Throughout most of our lives, physical activities such as exercise or playing sports are great ways of improving our motor skills and posture. But as we grow older, we have less time for ourselves, especially when we have to work eight to 12 hours a day, five or six days a week. Although we will need to sustain ourselves financially, doing the same work can have a lasting effect on our posture and balance.
At school and home, we’re taught that standing up straight and generally having a good posture can help our bodies in the long-term. In some cases, most would teach their child how to have “grace” when walking by balancing a book on their head. Much of these activities can help “correct” posture that might cause problems to our figure.
But what’s the importance of a proper form? What are some essential exercises that you can do to improve both posture and balance? Here’s what you’ll need to know.
The Importance of Good Posture
While it might seem like our posture should be the least aspect of our health that we have to worry about, it should be given priority, especially when posture is crucial for good health. Poor posture can often lead to health complications like:
- Can weaken the backbone, which can make the body even more vulnerable to injuries.
- Restricting movements of the joints
- Back, shoulder, and neck pains
- It will make it even harder to breathe, especially when your airways are “constricted.”
- Congested organs mean that the body will have a harder time operating.
In summary, good posture can help prevent pain, injuries, and accidents from happening while exercising, as this will help with your sense of balance and movement. Not only will you be able to have a wide range of movement, but it’s easier for your body to carry out essential bodily functions like breathing and digestion.
Although it might seem like good posture is something that you’ll need to strive for, you shouldn’t do intricate exercises that are heavy on your back without professional supervision. Some high-intensity exercises can cause injuries, which can be counter-productive if you’re trying to correct your posture. Fortunately, there are physiotherapy experts that are well-versed in chronic pain management, fitness, and health.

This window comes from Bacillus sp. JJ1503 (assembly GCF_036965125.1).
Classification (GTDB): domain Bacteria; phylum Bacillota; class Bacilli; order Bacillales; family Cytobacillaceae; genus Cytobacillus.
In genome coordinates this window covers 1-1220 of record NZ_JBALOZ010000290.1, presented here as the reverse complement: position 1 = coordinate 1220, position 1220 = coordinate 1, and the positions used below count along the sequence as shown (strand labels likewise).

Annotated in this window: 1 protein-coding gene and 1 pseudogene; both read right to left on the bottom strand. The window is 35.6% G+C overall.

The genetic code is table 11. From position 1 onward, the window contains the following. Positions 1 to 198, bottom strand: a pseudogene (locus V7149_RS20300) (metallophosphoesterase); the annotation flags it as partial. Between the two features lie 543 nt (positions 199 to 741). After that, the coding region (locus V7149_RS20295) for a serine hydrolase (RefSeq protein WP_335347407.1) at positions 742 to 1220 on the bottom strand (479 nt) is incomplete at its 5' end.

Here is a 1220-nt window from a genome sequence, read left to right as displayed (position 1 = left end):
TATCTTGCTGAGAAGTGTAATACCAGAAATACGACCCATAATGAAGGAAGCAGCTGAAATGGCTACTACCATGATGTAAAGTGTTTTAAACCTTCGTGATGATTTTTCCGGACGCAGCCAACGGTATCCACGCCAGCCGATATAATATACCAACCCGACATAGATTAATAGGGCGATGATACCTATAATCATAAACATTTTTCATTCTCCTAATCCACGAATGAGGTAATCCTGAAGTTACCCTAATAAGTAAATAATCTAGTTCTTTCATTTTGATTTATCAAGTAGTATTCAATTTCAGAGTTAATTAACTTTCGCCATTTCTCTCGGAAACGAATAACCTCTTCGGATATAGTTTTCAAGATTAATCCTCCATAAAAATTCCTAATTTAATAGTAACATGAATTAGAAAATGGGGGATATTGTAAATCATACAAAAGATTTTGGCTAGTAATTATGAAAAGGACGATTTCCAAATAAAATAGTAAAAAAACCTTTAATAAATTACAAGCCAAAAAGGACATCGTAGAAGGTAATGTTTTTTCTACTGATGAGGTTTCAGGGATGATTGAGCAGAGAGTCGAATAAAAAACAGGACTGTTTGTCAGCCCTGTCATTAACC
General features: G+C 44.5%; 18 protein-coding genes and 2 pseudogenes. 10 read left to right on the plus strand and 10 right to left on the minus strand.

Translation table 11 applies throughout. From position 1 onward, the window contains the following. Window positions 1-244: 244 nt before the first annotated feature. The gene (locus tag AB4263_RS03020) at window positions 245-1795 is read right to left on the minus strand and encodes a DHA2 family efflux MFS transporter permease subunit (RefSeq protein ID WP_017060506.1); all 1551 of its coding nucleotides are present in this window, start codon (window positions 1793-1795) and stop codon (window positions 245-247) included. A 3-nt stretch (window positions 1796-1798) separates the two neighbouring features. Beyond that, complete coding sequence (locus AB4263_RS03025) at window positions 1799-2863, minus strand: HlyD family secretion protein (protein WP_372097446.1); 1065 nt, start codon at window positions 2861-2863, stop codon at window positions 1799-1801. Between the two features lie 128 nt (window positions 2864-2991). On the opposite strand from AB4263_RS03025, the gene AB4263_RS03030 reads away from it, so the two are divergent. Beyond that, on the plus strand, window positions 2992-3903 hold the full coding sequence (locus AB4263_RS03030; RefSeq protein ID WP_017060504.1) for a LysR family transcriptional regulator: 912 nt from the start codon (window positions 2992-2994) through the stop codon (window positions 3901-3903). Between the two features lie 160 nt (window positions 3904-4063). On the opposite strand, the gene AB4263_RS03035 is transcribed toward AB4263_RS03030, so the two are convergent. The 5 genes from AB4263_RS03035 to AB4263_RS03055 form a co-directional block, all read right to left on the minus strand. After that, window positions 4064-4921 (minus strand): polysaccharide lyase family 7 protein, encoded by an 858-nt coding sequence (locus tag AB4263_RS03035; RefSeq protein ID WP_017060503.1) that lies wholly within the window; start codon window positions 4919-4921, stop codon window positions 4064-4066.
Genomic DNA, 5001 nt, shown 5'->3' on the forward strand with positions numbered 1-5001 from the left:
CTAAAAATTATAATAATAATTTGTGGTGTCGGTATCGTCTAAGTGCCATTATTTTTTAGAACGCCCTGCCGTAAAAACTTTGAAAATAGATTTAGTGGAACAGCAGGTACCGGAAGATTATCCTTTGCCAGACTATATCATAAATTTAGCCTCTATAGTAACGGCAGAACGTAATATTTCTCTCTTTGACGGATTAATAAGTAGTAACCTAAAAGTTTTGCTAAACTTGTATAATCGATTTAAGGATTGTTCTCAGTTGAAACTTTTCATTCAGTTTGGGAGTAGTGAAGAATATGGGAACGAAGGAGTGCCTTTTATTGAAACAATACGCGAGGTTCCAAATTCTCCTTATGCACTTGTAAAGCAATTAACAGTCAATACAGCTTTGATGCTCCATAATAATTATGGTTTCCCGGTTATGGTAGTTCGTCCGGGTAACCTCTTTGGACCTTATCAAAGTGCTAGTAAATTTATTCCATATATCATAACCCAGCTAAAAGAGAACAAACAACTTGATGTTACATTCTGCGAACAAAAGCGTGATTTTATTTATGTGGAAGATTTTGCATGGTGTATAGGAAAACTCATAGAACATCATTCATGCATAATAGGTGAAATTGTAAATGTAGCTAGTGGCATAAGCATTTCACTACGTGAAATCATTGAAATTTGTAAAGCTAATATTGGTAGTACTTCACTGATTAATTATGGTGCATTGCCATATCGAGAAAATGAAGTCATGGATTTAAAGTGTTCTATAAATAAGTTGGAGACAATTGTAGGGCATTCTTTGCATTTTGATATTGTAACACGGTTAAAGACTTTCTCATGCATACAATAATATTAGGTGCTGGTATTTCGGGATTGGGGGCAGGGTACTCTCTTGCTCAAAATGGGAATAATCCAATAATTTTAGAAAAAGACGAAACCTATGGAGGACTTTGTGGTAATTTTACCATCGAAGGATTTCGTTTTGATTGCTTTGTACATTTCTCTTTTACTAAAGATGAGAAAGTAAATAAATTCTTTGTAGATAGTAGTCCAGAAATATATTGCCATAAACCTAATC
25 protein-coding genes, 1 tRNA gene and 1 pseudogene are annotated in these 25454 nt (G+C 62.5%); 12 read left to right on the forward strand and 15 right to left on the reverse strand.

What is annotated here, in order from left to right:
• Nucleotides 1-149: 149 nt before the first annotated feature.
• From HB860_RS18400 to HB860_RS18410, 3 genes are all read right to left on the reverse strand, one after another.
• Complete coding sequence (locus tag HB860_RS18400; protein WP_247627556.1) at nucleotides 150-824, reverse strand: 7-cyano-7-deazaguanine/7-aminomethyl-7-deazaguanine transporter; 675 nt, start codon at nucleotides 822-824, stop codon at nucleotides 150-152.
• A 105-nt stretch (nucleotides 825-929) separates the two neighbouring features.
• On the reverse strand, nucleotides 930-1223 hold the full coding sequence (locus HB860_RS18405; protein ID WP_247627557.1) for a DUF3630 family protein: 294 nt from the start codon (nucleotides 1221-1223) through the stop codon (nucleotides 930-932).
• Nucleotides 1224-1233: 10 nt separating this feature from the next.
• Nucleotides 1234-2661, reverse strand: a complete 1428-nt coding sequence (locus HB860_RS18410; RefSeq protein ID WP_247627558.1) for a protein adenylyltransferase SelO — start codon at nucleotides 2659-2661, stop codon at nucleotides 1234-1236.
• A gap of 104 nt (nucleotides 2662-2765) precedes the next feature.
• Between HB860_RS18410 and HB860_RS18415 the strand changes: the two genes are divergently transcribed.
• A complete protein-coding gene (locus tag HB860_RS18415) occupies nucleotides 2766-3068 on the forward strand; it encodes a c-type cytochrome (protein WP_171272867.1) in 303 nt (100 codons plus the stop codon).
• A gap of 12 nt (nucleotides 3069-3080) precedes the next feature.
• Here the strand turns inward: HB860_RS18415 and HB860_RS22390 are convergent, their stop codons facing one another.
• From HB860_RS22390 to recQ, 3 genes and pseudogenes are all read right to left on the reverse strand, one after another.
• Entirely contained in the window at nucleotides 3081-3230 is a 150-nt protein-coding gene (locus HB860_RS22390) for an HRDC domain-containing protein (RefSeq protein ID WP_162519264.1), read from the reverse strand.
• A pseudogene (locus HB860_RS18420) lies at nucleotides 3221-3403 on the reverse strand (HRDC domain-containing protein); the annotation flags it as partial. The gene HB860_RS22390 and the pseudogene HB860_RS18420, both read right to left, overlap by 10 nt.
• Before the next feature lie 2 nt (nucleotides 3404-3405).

But How Does Good Posture Look?
This is probably one of the most asked questions other than the benefits of good posture. Have you ever wondered what good posture would look like? Sure, there’s a “norm” when it comes to a good form, but does that really translate to good posture? Well, based on studies done by Harvard Health, the signs of good posture are:
- Your shoulders, hips, and knees are proportionally even.
- Your spine is in a neutral position, which means that it’s not flexed nor overarched.
- Your knees are pointing upwards or close to a 90-degree angle.
- Your chin is directly parallel to the flat floor.
- There is a balance in weight distribution on your feet.
Exercises You Can Do
If you’re looking to improve your posture and balance, here are some exercises that you can do. You don’t really have to exert too much energy since these exercises are relatively simple and easy on your back.
- Seated Cow Position – This is known for being a simple yoga pose. This is usually done when the person is sitting down. Most would suggest doing this after hours of sitting in front of the computer.
- Plank – This can help strengthen your back muscles linked to your spinal cord while also increasing your core stamina. Not only does this help muscles that help support bones, but this can also help tone up the body.
- One Foot Stand – This is often called quadriceps stretch and is an excellent way of improving posture. This can be done anywhere. If you find yourself slumping or slouching when you’re sitting down or standing, balancing one foot can help posture.
There are a variety of ways of improving your balance and posture. Although you might have to work eight hours a day continuously, it doesn’t take a few minutes to meditate and do these exercises to keep your body in good condition.